- Service & Repair
Chicago—April 12, 2006—Cars.com automotive experts, in conjunction with DriversEd.com, America's leading driver education resource, have selected the top new cars for teen drivers. The list highlights this year's hottest new cars for teens based on a variety of criteria, including safety, price, size and fun factor.
The list of top cars includes a wide range of body styles and a variety of vehicle features, given that it's often difficult for parents to see eye to eye with their teen on the type of new car to purchase.
"We kept in mind that many parents are more concerned about safety, while their child is looking for style," said Cars.com senior editor Joe Wiesenfelder. "This list offers new-car choices in various body styles and a wide range of prices likely to meet the needs of parents and teens."
"It's essential for teens to be involved in the car-buying decision so that they both understand the responsibility of the driving privilege and feel comfortable behind the wheel of their car," said Gary Tsifrin, founder of DriversEd.com.
Below are the sites' top new-car picks for teens, organized by body style.
Mazda3 — Sporty and affordable, it has a unique look that won't be confused with anything else on the road. Choose the sedan or four-door hatchback.
Honda Civic — The new model is roomier than ever, with a cool, modern dashboard, excellent performance in crash tests and good gas mileage. Treat it right and you can drive it for 10 years or more.
Scion tC — The tC feels rich for the price. The 2.4-liter engine has guts galore, and the backseat has room for your tallest friends. It's made by Toyota, so it should be reliable and inexpensive to own.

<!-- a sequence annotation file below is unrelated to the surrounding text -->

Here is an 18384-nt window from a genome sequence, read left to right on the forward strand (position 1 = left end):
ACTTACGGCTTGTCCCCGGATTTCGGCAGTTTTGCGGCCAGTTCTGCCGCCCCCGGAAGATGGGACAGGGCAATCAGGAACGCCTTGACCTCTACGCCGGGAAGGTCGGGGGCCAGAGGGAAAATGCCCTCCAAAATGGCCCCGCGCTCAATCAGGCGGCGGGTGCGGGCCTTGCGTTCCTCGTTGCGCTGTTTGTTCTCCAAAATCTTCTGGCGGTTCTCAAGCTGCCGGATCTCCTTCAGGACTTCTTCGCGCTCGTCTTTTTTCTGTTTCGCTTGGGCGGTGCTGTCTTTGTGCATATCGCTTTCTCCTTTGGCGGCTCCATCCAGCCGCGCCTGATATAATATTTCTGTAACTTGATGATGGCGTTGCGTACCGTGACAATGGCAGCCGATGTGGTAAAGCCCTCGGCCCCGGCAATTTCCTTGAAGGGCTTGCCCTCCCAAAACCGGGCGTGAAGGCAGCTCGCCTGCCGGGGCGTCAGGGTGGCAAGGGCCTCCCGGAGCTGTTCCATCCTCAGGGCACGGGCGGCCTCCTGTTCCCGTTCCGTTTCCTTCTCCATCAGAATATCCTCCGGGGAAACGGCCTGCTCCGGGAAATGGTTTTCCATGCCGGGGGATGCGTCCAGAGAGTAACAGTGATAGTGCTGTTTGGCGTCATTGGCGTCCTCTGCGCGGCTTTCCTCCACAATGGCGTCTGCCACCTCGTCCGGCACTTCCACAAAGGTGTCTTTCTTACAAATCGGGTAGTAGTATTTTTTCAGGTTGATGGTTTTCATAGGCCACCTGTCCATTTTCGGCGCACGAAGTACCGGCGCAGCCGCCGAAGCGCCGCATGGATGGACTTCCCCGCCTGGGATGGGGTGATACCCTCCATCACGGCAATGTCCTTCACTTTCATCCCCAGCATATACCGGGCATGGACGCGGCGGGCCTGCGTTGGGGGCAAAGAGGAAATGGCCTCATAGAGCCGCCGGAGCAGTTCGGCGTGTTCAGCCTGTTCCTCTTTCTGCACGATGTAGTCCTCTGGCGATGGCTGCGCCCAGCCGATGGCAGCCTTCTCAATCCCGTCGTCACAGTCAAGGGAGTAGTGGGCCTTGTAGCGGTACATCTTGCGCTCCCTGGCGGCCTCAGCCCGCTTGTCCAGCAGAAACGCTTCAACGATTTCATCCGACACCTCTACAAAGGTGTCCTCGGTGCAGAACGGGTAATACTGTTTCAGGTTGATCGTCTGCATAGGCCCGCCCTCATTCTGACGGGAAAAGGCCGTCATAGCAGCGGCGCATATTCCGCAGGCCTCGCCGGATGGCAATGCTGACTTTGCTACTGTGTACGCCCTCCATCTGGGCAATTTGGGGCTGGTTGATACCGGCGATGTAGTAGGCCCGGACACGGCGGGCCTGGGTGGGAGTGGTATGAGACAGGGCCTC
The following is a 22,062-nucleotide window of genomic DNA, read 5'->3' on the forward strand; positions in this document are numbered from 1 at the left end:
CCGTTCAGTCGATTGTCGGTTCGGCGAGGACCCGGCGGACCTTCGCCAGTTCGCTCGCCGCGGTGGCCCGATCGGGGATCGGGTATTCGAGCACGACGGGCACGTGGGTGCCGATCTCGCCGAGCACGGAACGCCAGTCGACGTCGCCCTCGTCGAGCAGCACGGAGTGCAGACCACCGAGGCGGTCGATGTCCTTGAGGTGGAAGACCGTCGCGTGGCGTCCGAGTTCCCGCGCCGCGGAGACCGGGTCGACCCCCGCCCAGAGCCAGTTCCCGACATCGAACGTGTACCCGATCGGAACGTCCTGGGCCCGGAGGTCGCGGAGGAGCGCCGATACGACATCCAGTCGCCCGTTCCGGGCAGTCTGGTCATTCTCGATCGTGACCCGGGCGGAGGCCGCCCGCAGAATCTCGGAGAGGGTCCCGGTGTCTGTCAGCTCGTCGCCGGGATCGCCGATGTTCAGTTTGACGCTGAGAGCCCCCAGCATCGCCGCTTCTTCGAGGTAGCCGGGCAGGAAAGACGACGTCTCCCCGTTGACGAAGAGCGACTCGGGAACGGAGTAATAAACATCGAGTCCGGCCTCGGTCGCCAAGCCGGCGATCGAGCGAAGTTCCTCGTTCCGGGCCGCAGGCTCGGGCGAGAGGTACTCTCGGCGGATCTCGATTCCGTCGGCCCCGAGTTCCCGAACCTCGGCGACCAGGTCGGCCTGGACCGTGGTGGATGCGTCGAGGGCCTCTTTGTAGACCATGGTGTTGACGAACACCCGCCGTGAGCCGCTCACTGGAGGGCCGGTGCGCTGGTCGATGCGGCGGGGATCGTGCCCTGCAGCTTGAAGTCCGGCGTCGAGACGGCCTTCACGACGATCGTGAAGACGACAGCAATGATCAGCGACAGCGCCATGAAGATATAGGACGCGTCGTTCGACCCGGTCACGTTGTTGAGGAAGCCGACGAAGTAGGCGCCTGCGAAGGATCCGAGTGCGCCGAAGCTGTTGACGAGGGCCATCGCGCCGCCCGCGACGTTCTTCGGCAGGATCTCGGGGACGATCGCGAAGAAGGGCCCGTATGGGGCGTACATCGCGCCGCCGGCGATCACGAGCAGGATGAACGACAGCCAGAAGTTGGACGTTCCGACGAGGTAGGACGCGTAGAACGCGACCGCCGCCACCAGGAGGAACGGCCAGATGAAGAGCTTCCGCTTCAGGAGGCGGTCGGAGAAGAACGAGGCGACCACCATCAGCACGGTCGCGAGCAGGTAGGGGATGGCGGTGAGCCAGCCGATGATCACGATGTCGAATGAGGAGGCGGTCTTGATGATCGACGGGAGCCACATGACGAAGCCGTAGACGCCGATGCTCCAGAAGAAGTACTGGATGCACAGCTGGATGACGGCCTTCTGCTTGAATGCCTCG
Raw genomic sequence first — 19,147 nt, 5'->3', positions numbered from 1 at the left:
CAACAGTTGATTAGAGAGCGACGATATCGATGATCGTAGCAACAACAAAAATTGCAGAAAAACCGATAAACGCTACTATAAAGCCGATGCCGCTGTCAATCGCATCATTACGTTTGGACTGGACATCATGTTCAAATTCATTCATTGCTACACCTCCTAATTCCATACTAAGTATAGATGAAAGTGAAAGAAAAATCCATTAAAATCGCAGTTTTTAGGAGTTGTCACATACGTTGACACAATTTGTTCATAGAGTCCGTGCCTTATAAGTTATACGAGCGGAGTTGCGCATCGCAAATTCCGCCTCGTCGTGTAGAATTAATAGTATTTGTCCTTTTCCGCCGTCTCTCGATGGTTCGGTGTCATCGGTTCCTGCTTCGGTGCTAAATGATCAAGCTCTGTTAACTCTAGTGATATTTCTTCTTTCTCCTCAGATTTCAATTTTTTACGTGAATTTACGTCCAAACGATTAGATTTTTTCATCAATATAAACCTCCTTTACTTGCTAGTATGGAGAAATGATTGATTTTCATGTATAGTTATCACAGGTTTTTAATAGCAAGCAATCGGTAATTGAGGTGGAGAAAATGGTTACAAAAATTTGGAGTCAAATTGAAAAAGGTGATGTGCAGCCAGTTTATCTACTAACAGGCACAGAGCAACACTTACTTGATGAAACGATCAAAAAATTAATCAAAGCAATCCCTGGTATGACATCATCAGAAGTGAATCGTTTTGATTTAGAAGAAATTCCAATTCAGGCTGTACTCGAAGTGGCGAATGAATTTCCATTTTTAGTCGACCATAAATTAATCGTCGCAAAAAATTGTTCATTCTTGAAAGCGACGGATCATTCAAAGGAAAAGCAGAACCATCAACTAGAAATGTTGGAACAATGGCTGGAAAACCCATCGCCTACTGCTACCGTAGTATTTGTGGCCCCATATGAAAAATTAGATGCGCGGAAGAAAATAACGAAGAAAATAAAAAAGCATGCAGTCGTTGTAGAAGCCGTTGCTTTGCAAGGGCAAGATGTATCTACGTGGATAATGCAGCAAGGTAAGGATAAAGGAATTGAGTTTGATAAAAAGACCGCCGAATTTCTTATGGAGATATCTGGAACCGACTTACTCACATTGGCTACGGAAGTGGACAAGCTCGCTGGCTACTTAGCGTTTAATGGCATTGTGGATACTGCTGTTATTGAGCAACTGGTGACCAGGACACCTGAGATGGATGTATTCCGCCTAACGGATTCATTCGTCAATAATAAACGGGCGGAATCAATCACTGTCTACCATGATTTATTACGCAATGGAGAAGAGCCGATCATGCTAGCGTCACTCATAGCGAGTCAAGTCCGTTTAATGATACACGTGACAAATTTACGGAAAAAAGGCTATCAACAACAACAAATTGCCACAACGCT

Mini Cooper — The Cooper is built by BMW, so it stops, goes and corners like its big brothers, but with a much lower starting price. Even though it's small, it's also full of airbags, and its safety history is strong.
Subaru Impreza — The Impreza is a good all-around performer. All-wheel drive means you're prepared for harsh weather. To be ready for anything, try the higher-riding Outback Sport version. This car offers plenty of choices: sedan or sport wagon, manual or automatic, and quick or road-rocket versions.
Mazda MX-5 (Miata) convertible — Although Cars.com doesn't typically recommend sports cars for teens, if you simply have to have one, this is the way to go. If you don't mind just two seats and a small trunk, the MX-5 isn't a bad deal at just more than $20,000.
Volvo S40 — If safety tops your list, check out this car. Volvo's legendary safety has never been so affordable. The S40 looks cool, and it has an all-wheel-drive option.
Hyundai Tucson — Like most Hyundais, this little sport utility vehicle gives you a lot for the money, including many safety features for which other companies charge extra. The Tucson is relatively new, but Hyundai has been selling some quality models for years now, and its warranty is the best in the business.
Toyota RAV4 — The RAV4 was the first small, car-based SUV. Now in its third generation, it's larger and not as wimpy looking. It should be versatile and inexpensive to own, and it's likely to last long enough to pass on to your kid sister when you buy your Mercedes.
Subaru Forester — Considering how small it is on the outside, the tall Forester is large inside — especially when you fold the seats down. The Forester rates very well in all areas, and you can choose a manual or automatic transmission. There's a turbocharged version as well.
Nissan Frontier Crew Cab — If trucks are your thing, step up to the Frontier. You can get a manual or automatic transmission, even with the optional V-6. Check out the spray-in bedliner and adjustable tie-down cleats for hauling your stuff.